McGhee has said that he felt the city’s population was under-counted in the 2010 Census and he wanted to prevent a recurrence of that in 2020.
Per the 2010 Census, El Dorado’s population was 18,884. A follow-up estimate in 2019 placed the city’s population at 17,651.
For Union County, the 2010 Census count was 41,639 and by July of 2019, the county’s population had dropped to an estimated 38,682, representing a decrease of 7.1%.
Response rates for El Dorado and Union County in 2010 were 75% and 71%, respectively, according to the U.S. Census Bureau.
Union County Judge Mike Loftin is also encouraging county residents to respond to the 2020 Census.
Reminders were included in annual real property tax bills that were distributed earlier this year by the Union County Tax Assessor’s Office.
Joyner reported Aug. 20 that the response rate for Union County was 56.7%., adding that that the rates for El Dorado and Union County are among the highest in southern Arkansas.
Upon hearing that the deadline for Censustaking had been cut short, city officials and community leaders met Aug. 19 to discuss strategy.
In attendance were Ward, McGhee (by phone), Mayor Veronica Smith-Creer, Chamber of Commerce officials, representatives from the Murphy Arts District and the Diamond Agency, the ad agency of record for the El Dorado Advertising and Promotion Commission.
The aforementioned ideas were suggested during the meeting.
Joyner said she is also working with local communities that are within the coverage area of the Chicago Regional Census Center.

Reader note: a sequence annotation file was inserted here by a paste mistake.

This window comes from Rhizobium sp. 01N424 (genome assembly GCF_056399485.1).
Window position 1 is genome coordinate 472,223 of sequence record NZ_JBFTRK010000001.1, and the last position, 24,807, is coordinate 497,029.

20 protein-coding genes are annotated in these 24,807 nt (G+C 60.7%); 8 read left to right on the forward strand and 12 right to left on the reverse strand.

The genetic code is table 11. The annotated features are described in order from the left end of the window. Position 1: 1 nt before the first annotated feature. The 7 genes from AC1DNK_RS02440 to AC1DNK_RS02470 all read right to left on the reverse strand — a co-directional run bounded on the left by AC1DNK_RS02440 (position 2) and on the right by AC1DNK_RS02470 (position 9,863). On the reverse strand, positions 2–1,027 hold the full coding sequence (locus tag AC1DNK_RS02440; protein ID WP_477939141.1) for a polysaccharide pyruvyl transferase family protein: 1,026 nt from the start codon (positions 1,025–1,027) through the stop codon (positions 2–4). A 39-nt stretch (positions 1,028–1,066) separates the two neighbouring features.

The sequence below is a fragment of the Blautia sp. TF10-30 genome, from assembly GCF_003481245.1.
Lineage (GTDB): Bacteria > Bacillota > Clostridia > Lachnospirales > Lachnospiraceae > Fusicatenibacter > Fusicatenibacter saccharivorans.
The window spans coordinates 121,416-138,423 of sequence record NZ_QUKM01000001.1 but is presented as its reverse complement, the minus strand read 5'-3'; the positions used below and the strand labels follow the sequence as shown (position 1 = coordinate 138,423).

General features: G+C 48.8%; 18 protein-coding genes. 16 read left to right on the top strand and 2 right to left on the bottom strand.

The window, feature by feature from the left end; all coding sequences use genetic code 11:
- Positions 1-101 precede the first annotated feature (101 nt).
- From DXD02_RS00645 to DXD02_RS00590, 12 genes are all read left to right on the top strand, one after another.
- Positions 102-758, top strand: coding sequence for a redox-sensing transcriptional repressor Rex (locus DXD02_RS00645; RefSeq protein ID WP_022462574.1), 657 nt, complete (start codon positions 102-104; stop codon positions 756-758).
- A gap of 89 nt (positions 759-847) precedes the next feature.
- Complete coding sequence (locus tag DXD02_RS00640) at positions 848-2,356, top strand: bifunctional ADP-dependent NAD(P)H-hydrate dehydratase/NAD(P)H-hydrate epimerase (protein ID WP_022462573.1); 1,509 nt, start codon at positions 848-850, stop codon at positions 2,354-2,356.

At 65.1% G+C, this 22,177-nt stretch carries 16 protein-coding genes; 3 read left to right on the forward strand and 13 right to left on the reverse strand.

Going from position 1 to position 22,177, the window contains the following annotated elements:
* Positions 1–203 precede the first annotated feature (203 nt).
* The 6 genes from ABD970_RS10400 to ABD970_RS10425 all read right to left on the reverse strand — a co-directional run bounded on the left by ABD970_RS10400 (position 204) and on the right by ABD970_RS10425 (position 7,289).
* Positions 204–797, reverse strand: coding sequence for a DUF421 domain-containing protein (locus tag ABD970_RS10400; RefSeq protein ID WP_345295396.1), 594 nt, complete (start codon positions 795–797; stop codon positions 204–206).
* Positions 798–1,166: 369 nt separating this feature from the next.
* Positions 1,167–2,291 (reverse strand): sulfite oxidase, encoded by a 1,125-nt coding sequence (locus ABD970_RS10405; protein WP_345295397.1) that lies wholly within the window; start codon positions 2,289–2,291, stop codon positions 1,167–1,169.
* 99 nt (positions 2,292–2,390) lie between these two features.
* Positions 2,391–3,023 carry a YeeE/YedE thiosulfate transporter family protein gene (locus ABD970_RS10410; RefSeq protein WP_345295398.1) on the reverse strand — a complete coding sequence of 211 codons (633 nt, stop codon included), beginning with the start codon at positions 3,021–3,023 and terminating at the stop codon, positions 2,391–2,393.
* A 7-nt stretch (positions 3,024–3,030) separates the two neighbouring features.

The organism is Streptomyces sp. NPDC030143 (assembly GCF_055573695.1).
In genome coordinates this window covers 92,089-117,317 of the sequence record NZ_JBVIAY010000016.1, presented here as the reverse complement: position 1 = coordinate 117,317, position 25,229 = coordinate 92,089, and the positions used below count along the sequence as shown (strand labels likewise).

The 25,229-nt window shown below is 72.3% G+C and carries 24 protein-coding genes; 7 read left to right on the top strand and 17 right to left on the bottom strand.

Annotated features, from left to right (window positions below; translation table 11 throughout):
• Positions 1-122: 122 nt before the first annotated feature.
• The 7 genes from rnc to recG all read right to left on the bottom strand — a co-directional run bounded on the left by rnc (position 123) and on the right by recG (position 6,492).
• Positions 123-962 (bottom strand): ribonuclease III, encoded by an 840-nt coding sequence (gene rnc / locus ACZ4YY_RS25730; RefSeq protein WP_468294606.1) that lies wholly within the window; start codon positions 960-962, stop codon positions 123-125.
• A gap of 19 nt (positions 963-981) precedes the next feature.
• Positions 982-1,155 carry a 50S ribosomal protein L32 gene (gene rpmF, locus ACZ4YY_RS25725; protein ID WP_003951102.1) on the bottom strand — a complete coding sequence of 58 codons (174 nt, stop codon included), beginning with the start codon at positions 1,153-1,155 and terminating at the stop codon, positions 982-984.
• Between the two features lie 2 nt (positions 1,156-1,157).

She noted the revised enumeration schedule due to COVID-19 and the new deadline, telling council members, “So we’re in crunch time right now, trying to get as close to that hundred percent goal as possible.” Joyner said the Census Bureau has hosted outreach events to raise awareness about the Census, set up mobile assistance units and held Census “parades” in rural communities in the region.
Locally, the bureau has coordinated efforts with Barton Library and assigned Census workers to circulate downtown El Dorado to help boost response numbers.
She reiterated previous statements that were made by Ward, who said that Census numbers help determine how much federal funding communities receive for essential services and programs.
For El Dorado, Ward said an estimated $2,500 per person is distributed.
McGhee he has felt that El Dorado has missed out “on a lot of funding and grants” because of a low population count in 2010.
Joyner further explained the matter, saying, “… We rely on Census data for government issues, reapportioning (Congressional) seats for the state, forecasting future housing needs for segments of the city, designing public strategies … $675 billion is distributed annually based on Census data.” She added that Arkansas receives about $46 billion of that annual federal distribution and the funds are funneled through the state to counties and cities, based on population.
The Census is also a determining factor in identifying areas for housing assistance and rehabilitation and drawing boundaries and distributing funding for school districts, Joyner said.
She emphasized the importance of an accurate Census count for the entire state, saying that Arkansas is often not prioritized within the Chicago Regional Census Center coverage area, which also includes Illinois, Missouri, Idaho, Iowa, Minnesota, Wisconsin and Michigan.
“So, we kind of get pushed to the side and they projected that we were going to do what we did in 2010 but we’ve surpassed all of that and we want to continue to increase our participation in the 2020 Census and we’re already prepping for the 2030 Census,” she said.